I’d kinda forgotten how much I love good cyberpunk until I read this and Trouble and her Friends. Turns out I really really like it.
Interestingly, in many ways this feels like a prequel to much of the cyberpunk I’ve read. The main contention is the invention of putting sockets into people’s heads to allow them to experience and manipulate the datelines (read: internet) more directly… the result of which, or something similar, is what Gibson and Scott and their friends are basically examining. So from a ‘getting started’ perspective I found this book really awesome, and in lots of other ways too.
Cadigan takes the ‘cast of thousands’ approach, using multiple perspectives (although always in third person) to show lots of different dimensions and angles to the story. There were times at which this was a bit confusing, but on reflection I wonder if this wasn’t done intentionally. There were quite a few chapters which shifted perspective where the new character could have been one of several, and it’s only revealed whose story we’re reading after a page or so. This contributed to the fairly frenetic feel that the entire book indulges in, which is largely appropriate given the madness that ensues in the second half of the story. It’s also very nice because the variety of characters and their individual stories give wonderful perspective and insight into different aspects of the story. Which I liked.
The world Cadigan has created is simultaneously a bit dated – it was published in 1991 – but, once some of the terms are translated, also quite recognisable. She talks of datalines and how people get their news; that’s basically souped-up data retrieval services and massively hyped up RSS readers that do the work for you. And then they use the sockets initially to rev up rock music videos, which is just such an hysterically funny idea that the sheer bizarreness just carried me away giggling and happily belief-suspended. Also, there’s a lot of drug use. Which is perhaps neither here nor there, but also certainly adds to the manicness.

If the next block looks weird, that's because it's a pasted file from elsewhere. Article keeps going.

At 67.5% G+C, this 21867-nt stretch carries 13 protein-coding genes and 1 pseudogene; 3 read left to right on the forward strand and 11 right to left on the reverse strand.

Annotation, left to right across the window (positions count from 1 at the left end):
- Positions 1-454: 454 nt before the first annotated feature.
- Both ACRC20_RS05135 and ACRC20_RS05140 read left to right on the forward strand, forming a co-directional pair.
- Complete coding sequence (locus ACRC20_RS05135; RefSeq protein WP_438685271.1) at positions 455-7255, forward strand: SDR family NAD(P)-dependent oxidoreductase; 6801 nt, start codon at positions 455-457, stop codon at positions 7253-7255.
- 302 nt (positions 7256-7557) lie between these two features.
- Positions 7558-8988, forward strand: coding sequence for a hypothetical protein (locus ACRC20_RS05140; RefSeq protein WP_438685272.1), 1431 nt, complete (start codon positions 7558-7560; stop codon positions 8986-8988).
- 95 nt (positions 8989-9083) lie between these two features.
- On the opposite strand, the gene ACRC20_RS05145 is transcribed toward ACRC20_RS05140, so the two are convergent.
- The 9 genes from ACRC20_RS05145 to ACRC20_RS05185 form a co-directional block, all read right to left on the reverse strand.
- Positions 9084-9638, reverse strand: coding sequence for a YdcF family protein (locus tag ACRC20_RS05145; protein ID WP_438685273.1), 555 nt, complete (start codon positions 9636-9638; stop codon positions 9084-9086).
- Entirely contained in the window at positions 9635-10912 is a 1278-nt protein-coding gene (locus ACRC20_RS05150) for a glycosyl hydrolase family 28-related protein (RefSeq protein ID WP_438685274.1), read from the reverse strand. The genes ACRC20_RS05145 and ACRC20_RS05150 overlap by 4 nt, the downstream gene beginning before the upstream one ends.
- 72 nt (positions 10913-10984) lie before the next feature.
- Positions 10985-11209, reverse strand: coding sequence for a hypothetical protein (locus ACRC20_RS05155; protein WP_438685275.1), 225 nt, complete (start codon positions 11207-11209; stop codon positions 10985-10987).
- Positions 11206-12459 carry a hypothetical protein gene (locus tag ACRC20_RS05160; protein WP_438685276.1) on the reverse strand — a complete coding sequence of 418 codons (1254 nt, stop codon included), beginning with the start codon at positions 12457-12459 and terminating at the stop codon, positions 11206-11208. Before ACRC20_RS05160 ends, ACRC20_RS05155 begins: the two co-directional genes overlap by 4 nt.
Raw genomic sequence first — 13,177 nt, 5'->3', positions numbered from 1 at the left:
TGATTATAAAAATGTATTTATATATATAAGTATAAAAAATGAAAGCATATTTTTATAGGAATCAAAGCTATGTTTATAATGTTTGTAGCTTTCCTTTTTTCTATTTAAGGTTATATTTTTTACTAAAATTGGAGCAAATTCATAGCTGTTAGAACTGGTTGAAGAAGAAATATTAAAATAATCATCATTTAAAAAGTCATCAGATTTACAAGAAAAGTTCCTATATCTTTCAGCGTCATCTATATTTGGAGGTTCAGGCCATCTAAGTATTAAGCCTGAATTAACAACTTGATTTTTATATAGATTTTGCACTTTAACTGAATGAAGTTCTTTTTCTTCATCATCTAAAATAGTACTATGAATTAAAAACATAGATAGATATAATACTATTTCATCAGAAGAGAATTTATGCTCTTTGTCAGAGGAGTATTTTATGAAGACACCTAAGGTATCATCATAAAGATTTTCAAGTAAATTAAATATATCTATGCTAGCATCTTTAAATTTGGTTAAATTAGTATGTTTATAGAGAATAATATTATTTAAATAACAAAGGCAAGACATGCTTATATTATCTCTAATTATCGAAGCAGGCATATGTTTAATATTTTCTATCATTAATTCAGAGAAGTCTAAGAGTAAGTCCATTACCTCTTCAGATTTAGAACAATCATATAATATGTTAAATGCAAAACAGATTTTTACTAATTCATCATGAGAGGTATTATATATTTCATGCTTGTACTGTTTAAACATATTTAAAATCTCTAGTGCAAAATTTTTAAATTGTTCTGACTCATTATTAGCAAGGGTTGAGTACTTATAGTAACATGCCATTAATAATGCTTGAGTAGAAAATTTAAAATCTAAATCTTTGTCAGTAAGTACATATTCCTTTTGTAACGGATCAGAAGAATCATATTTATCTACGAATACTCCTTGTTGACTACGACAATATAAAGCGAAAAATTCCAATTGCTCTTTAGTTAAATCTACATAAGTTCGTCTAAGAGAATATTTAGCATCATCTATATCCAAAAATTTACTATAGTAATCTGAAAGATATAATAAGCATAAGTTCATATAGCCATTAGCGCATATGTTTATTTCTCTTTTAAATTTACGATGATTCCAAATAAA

The plot revolves around the introduction of sockets and what that might mean for society, with a whole lot of corporate hijinkery and espionage and hackery as well. There’s a father/daughter relationship that pops up every now and then – not something you see every day in this sort of futuristic novel – as well as, somewhat surprisingly when you see the characters, a love story that’s not very romantic in one way, but actually really is sweet in a fierce I’ll-deck-you sort of way. Plus a load of bizarre and whacked friendships and enmities that go a long way towards populating this world with dysfunctional but quite entertaining characters.
This was my first Cadigan novel. I’ll be coming back for more. (In fact I have Tea from an Empty Cup sitting on my shelf….)
[…] Alliance Podcast Alex: Trouble and her Friends, Melissa Scott; Only Ever Always, Penni Russon; Synners, Pat Cadigan; Blake’s 7. Tansy: SF Squeecast #3, Panel2Panel (http://panel2panel.podbean.com/), […]